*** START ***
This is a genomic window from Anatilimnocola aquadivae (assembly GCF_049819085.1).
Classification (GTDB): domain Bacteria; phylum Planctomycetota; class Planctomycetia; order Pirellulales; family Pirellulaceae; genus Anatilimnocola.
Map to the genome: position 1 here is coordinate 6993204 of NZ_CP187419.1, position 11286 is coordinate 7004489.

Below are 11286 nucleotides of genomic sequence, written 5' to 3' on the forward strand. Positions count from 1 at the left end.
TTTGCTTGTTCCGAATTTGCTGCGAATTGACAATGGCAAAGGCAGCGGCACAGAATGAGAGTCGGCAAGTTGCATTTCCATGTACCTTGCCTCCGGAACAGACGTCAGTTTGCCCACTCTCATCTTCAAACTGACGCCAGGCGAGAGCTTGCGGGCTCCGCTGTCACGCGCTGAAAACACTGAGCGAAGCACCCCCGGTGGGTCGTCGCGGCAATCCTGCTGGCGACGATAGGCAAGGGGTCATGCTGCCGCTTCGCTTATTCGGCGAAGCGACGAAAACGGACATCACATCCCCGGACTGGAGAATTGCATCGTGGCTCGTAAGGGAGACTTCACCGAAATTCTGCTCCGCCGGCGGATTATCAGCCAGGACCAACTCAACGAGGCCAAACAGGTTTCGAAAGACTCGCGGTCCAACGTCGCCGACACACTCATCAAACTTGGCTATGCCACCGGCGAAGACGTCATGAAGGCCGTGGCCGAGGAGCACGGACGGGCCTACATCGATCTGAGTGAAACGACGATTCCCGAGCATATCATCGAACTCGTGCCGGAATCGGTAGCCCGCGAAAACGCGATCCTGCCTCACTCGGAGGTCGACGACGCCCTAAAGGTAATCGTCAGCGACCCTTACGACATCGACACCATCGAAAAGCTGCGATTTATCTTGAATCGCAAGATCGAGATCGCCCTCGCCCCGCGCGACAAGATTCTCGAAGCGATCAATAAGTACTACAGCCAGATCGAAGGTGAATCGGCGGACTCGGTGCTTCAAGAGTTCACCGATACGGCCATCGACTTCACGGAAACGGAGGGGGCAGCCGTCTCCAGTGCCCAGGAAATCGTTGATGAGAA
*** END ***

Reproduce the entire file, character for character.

This is a genomic window from Anatilimnocola aquadivae (assembly GCF_049819085.1).
Classification (GTDB): domain Bacteria; phylum Planctomycetota; class Planctomycetia; order Pirellulales; family Pirellulaceae; genus Anatilimnocola.
Map to the genome: position 1 here is coordinate 6993204 of NZ_CP187419.1, position 11286 is coordinate 7004489.

Below are 11286 nucleotides of genomic sequence, written 5' to 3' on the forward strand. Positions count from 1 at the left end.
TTTGCTTGTTCCGAATTTGCTGCGAATTGACAATGGCAAAGGCAGCGGCACAGAATGAGAGTCGGCAAGTTGCATTTCCATGTACCTTGCCTCCGGAACAGACGTCAGTTTGCCCACTCTCATCTTCAAACTGACGCCAGGCGAGAGCTTGCGGGCTCCGCTGTCACGCGCTGAAAACACTGAGCGAAGCACCCCCGGTGGGTCGTCGCGGCAATCCTGCTGGCGACGATAGGCAAGGGGTCATGCTGCCGCTTCGCTTATTCGGCGAAGCGACGAAAACGGACATCACATCCCCGGACTGGAGAATTGCATCGTGGCTCGTAAGGGAGACTTCACCGAAATTCTGCTCCGCCGGCGGATTATCAGCCAGGACCAACTCAACGAGGCCAAACAGGTTTCGAAAGACTCGCGGTCCAACGTCGCCGACACACTCATCAAACTTGGCTATGCCACCGGCGAAGACGTCATGAAGGCCGTGGCCGAGGAGCACGGACGGGCCTACATCGATCTGAGTGAAACGACGATTCCCGAGCATATCATCGAACTCGTGCCGGAATCGGTAGCCCGCGAAAACGCGATCCTGCCTCACTCGGAGGTCGACGACGCCCTAAAGGTAATCGTCAGCGACCCTTACGACATCGACACCATCGAAAAGCTGCGATTTATCTTGAATCGCAAGATCGAGATCGCCCTCGCCCCGCGCGACAAGATTCTCGAAGCGATCAATAAGTACTACAGCCAGATCGAAGGTGAATCGGCGGACTCGGTGCTTCAAGAGTTCACCGATACGGCCATCGACTTCACGGAAACGGAGGGGGCAGCCGTCTCCAGTGCCCAGGAAATCGTTGATGAGAA